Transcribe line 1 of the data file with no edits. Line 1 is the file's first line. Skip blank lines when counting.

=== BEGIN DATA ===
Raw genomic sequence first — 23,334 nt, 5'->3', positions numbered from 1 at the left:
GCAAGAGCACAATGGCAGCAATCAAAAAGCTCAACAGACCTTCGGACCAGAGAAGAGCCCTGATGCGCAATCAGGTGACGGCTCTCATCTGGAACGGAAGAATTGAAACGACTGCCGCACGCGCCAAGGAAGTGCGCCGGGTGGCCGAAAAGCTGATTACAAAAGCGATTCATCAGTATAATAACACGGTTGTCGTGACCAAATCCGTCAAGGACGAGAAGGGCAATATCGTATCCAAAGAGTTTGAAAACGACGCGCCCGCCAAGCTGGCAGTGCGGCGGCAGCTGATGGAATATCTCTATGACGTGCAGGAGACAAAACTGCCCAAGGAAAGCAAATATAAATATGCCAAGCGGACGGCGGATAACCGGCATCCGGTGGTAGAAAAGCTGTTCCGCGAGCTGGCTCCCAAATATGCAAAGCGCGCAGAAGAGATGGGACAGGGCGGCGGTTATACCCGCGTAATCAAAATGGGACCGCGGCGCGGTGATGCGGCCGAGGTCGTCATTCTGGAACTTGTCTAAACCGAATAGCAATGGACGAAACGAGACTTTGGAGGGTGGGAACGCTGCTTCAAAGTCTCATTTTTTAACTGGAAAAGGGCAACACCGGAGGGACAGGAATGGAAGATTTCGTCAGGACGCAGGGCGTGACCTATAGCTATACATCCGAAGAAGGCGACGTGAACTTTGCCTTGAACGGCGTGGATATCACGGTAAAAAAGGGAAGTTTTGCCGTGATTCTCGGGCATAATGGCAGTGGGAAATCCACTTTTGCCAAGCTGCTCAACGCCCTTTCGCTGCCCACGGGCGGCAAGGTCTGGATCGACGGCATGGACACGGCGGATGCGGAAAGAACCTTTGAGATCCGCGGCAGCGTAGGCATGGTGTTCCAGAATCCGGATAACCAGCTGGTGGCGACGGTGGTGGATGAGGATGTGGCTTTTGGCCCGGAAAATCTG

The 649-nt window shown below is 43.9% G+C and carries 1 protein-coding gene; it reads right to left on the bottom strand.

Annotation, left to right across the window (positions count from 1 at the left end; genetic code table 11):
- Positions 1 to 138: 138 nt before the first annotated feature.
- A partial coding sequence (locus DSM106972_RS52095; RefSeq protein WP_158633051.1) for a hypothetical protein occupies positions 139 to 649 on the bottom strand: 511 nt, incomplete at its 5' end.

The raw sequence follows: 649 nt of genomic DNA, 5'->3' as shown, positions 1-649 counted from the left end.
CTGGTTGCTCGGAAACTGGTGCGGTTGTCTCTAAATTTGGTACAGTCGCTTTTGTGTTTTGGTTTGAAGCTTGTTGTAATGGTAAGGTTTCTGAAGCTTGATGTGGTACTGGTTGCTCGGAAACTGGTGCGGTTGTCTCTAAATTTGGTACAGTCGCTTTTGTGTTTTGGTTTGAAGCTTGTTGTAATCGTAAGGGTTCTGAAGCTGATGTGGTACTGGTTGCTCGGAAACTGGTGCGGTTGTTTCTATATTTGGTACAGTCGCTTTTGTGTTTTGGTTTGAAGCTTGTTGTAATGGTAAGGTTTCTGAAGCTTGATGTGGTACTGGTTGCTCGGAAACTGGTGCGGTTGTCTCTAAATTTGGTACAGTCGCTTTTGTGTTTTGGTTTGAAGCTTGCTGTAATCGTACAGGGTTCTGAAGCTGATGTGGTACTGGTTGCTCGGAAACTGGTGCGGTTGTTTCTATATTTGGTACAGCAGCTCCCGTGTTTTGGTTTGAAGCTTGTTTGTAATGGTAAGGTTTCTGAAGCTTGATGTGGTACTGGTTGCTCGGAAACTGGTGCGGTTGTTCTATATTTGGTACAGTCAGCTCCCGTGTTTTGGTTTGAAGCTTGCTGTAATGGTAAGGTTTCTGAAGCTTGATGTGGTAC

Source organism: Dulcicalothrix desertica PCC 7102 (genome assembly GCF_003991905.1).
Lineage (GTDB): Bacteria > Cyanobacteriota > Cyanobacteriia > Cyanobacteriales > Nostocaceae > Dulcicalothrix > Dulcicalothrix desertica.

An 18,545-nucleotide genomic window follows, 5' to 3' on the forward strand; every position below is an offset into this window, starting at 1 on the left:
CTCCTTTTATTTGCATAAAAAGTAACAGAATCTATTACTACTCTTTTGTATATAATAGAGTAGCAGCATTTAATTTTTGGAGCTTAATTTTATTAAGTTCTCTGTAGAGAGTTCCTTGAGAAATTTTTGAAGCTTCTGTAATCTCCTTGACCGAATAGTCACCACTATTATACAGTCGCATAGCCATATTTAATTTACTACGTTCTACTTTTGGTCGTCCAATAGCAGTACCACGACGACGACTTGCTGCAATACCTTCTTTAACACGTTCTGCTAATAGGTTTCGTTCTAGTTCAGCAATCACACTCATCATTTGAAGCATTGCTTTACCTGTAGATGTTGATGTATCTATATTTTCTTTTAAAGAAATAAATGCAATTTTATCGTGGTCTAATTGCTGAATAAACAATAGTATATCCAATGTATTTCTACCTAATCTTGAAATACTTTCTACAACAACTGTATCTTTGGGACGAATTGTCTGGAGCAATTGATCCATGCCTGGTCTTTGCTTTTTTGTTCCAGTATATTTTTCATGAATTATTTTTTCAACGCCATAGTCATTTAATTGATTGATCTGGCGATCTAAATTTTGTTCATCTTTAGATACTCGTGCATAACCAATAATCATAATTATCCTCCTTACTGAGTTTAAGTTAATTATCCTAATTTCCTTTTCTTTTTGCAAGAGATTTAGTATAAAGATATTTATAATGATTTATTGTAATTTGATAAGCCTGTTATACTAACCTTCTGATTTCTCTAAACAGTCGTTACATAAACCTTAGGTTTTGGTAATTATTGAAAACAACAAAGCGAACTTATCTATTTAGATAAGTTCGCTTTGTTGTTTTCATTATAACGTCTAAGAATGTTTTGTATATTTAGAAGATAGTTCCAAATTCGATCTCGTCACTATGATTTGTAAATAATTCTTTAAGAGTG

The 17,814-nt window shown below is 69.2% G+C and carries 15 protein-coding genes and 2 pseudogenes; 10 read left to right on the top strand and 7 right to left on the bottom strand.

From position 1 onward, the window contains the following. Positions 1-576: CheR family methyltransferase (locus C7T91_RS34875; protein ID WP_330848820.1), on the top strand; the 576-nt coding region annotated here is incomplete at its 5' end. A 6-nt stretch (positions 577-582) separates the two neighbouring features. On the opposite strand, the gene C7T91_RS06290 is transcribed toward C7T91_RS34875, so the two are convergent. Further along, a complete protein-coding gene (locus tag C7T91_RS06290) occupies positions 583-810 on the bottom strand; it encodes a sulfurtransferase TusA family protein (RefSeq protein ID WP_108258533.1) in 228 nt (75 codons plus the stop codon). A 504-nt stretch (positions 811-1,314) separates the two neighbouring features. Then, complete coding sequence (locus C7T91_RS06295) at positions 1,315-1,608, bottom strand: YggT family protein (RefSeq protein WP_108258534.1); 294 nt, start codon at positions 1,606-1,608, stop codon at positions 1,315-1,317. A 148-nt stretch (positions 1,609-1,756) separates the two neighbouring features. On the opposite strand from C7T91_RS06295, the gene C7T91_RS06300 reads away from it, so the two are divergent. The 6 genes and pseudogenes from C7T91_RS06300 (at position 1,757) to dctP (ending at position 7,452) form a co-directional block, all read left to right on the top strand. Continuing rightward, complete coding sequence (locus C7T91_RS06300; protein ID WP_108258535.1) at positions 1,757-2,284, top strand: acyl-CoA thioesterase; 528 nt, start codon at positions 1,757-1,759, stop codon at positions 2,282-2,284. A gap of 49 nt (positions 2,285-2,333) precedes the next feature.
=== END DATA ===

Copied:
Raw genomic sequence first — 23,334 nt, 5'->3', positions numbered from 1 at the left: